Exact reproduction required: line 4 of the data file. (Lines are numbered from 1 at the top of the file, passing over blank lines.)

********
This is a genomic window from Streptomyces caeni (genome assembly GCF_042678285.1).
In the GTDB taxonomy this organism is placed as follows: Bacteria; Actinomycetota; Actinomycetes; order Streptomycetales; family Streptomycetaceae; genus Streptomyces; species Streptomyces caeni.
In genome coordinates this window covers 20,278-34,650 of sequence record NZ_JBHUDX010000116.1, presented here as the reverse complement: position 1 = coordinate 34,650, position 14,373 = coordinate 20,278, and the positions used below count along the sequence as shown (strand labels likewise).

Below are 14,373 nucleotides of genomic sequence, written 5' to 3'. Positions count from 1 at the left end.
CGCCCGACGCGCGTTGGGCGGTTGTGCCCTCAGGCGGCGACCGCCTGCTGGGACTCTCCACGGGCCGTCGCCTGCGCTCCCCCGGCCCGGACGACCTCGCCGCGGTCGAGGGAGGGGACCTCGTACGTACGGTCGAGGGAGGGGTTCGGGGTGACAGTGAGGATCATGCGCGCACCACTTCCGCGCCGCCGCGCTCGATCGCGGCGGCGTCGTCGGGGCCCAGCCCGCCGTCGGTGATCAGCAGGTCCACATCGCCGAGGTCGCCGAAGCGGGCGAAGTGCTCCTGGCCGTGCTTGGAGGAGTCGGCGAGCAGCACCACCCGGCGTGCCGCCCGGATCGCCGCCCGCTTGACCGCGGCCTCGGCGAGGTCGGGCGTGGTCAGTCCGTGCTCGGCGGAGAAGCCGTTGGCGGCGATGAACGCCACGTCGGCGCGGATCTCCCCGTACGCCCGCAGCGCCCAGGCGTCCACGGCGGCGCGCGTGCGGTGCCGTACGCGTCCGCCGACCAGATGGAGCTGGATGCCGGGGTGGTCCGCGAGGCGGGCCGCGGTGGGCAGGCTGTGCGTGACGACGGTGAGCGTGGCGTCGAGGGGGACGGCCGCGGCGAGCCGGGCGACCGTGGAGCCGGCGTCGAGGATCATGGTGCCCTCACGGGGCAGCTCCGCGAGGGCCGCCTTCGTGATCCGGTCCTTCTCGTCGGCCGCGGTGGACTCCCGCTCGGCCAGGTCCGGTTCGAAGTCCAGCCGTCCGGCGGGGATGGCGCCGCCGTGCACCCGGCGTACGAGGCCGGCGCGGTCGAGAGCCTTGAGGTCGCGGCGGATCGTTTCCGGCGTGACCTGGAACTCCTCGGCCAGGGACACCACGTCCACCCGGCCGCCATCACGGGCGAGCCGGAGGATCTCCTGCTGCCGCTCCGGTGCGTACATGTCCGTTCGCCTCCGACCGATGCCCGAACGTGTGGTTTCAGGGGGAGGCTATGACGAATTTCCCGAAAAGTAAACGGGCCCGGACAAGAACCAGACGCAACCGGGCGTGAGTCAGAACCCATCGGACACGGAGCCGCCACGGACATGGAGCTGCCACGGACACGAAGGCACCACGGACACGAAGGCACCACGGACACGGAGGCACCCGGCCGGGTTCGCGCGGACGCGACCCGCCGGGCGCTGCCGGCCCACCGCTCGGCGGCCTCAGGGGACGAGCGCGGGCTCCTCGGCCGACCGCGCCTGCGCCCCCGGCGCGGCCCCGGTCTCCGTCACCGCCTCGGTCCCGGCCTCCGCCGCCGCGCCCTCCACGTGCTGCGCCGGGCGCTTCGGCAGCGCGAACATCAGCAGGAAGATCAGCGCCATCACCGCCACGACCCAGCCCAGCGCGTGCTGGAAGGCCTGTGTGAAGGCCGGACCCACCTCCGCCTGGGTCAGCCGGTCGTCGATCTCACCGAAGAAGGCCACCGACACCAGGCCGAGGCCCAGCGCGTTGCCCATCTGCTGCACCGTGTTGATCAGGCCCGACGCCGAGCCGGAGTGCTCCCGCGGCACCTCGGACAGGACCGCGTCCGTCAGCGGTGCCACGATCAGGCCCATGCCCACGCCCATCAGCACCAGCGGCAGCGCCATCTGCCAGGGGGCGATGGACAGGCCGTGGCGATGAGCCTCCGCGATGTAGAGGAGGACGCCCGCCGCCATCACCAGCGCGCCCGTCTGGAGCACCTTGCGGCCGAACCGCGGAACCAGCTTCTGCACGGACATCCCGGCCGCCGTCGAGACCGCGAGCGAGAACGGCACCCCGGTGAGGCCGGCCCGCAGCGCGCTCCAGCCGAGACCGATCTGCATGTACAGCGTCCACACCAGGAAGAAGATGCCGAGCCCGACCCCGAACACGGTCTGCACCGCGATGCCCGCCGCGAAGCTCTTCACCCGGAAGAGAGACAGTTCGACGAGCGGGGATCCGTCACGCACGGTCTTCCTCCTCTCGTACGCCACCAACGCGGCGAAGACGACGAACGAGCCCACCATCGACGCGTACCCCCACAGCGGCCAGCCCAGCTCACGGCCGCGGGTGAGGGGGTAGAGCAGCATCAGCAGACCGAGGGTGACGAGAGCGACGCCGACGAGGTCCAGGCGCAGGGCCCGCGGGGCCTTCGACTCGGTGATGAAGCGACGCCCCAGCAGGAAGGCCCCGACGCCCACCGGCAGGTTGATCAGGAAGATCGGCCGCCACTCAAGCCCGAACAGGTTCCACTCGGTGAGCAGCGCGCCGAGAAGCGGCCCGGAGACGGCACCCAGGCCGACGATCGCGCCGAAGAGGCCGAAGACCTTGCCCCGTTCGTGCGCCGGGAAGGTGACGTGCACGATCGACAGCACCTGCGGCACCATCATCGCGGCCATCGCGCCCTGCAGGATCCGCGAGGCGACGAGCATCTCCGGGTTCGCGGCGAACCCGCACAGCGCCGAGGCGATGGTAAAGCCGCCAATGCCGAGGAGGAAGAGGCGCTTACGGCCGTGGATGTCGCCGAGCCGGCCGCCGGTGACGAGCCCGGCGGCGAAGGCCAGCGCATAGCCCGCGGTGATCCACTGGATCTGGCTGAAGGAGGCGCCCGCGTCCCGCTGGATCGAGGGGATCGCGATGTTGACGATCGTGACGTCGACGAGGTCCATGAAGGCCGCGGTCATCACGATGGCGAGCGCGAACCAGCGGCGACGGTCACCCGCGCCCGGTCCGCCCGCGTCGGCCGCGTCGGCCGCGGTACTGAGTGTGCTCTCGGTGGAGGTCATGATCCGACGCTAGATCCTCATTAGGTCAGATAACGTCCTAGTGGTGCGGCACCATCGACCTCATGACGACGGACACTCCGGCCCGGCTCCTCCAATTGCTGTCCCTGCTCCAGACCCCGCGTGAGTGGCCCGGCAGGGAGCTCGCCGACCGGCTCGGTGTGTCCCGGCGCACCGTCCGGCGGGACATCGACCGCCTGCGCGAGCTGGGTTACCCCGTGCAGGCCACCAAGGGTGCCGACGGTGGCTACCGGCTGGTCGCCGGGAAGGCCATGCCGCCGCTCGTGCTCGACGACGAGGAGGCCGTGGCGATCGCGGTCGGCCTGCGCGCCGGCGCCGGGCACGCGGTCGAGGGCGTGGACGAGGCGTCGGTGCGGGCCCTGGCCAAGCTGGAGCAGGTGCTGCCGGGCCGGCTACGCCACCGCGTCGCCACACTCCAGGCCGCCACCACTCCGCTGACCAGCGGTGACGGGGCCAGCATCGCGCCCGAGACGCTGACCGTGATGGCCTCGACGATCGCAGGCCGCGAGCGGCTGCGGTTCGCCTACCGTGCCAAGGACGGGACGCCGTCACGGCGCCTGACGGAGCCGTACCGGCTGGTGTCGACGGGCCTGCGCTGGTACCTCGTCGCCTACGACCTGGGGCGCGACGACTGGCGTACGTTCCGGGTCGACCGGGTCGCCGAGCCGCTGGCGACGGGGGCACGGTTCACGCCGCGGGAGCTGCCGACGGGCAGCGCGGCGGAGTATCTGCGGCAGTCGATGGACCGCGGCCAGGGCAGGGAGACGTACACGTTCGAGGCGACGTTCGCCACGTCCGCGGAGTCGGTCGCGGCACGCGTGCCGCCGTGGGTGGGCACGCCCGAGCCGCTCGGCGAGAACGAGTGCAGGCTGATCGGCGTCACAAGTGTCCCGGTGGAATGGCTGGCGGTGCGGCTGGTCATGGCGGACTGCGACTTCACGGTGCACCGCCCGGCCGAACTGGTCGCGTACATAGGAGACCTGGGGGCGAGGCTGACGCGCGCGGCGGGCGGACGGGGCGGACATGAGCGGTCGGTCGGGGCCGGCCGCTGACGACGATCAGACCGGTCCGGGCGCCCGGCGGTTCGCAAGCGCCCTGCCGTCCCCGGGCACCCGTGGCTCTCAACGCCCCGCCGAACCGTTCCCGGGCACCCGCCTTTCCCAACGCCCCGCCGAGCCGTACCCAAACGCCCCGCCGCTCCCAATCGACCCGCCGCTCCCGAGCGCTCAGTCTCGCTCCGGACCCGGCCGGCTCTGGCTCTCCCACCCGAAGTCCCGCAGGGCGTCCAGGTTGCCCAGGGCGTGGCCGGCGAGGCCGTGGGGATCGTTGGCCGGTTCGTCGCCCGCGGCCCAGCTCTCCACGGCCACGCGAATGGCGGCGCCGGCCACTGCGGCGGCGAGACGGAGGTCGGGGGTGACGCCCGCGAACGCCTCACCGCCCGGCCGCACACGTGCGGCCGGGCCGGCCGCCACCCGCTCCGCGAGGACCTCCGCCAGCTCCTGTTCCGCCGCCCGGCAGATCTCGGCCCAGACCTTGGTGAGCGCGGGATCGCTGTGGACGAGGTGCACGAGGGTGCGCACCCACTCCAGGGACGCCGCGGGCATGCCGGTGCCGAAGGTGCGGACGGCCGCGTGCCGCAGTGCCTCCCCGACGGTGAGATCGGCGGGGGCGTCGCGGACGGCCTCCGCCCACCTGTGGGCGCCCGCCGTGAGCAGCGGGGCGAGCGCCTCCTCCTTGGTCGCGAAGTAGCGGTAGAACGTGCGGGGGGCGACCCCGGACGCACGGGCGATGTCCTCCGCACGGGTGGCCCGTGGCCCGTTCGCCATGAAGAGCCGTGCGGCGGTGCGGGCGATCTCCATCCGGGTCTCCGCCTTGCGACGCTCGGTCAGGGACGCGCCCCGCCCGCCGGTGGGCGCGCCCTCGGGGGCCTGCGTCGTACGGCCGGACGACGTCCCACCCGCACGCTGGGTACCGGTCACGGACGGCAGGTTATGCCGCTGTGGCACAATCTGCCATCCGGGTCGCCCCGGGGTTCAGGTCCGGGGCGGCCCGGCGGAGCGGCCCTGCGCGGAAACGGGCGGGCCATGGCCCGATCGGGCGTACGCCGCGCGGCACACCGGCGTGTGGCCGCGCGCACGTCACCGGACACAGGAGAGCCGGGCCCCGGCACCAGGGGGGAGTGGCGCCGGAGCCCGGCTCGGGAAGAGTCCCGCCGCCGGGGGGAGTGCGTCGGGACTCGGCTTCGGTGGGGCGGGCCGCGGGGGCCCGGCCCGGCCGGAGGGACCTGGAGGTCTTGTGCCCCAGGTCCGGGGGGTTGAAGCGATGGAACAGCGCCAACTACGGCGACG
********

Below are 14,373 nucleotides of genomic sequence, written 5' to 3'. Positions count from 1 at the left end.